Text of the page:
Learning from Rehoboam: Leaders Choose to whom they Listen

To whom do you listen when you have a tough decision to make? Rehoboam, like all leaders, had a choice to make. And the choice of who the leader listens to can have significant outcomes, as it did for Rehoboam.

We have already seen that Rehoboam learned that failing to listen would cost his leadership. But even leaders who listen well will not be able to make decisions that make everyone happy. So, it’s important for servant leaders to choose to listen to the right people.  Let’s learn from Rehoboam!

 Then King Rehoboam consulted the elders who had served his father Solomon during his lifetime. “How would you advise me to answer these people?” he asked. They replied, “If you will be kind to these people and please them and give them a favorable answer, they will always be your servants.” But Rehoboam rejected the advice the elders gave him and consulted the young men who had grown up with him and were serving him. He asked them, “What is your advice? How should we answer these people who say to me, ‘Lighten the yoke your father put on us’?” (2 Chronicles 10:6-9).

Servant leaders listen to all those they serve.

Rehoboam first consulted the elders and then the young men. He wisely chose to listen to both sides for this decision. Many leaders only listen to the people who already agree with them! Their listening only reinforces what they want to do. This is not listening well! Servant leaders learn to listen to all sides before reaching a conclusion. They welcome those with different viewpoints to the table and listen intently to all those they serve.

Servant leaders listen to those who serve others.

There was certainly a difference in the age of the two groups Rehoboam listened to, but there was something more that separated them. The older men had “served his father Solomon during his lifetime.” Those in the younger group “were serving him” (Rehoboam). This was a difference of perspective.

Because of their previous leadership, the men that had served his father brought a depth of experience and wisdom. They could see a much broader perspective. They were less interested in pleasing Rehoboam and more concerned for the nation. He had not appointed them! Rehoboam wisely turned first to this group. It would have seemed more natural to first hear from those who served him! Servant leaders learn to listen to those who serve others; they have wisdom to share!

Servant leaders listen to those who serve them.

Rehoboam then listened to the group “who had grown up with him and were serving him.”They pointed him in the direction he was already inclined to follow. For all leaders, this is the easiest group to hear—those around us who are eager to serve. They follow us and it is certainly wise to hear their voices and opinions. But servant leaders learn to listen to this group with caution, knowing that what feels good may not always be the wise direction. Servant leaders recognize that listening well to others does not always mean deciding to do what they advise.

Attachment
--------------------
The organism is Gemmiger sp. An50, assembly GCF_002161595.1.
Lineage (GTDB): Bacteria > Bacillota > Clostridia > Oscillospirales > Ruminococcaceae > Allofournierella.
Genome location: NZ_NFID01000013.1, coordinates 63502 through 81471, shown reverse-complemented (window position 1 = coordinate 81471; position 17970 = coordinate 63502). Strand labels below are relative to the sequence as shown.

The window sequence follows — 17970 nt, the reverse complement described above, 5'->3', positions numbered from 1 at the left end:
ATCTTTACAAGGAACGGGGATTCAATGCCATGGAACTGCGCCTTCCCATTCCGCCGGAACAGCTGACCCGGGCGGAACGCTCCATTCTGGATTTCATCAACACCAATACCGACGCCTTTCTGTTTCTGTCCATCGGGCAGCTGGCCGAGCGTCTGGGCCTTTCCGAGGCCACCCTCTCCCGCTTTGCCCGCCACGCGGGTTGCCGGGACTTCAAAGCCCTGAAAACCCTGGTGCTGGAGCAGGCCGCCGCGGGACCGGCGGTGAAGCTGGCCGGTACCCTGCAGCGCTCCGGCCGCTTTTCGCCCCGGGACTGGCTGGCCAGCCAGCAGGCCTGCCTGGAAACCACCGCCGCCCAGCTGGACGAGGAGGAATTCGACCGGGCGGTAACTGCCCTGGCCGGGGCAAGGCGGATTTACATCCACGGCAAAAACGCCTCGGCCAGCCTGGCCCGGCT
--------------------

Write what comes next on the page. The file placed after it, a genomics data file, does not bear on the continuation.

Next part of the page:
Servant leaders listen to the one they serve.

Rehoboam took time and effort to listen to two very important groups of people, but he failed to listen to God! He had three days to listen, but we have no indication that he asked God for wisdom as his father had done. Servant leaders can learn from him that both groups are helpful but not adequate. Listening to God would have perhaps given Rehoboam the perspective he needed to overcome his pride and focus on position.

Servant leaders listen well to others, but also to the one they serve and allow His voice to be the loudest of all!

Until next time, yours on the journey,

Jon Byler

For further reflection and discussion:

  • When I have a significant decision to make, to whom do I listen? Is this person or group the right one? Are there others I should be deliberate about hearing?
  • Who are the people in my circle of influence who would fit in the category of serving others? (Either they were there before I was the leader, or they have served other leaders enough to gain different perspectives.) How could I find ways to listen to them?
  • How do I deliberately include God in my decision-making process? Are there things I can do to allow His voice to be heard more clearly?

In the next issue, we’ll examine what leaders lose when they fail to listen.

Learning from Rehoboam: Leaders Choose to Listen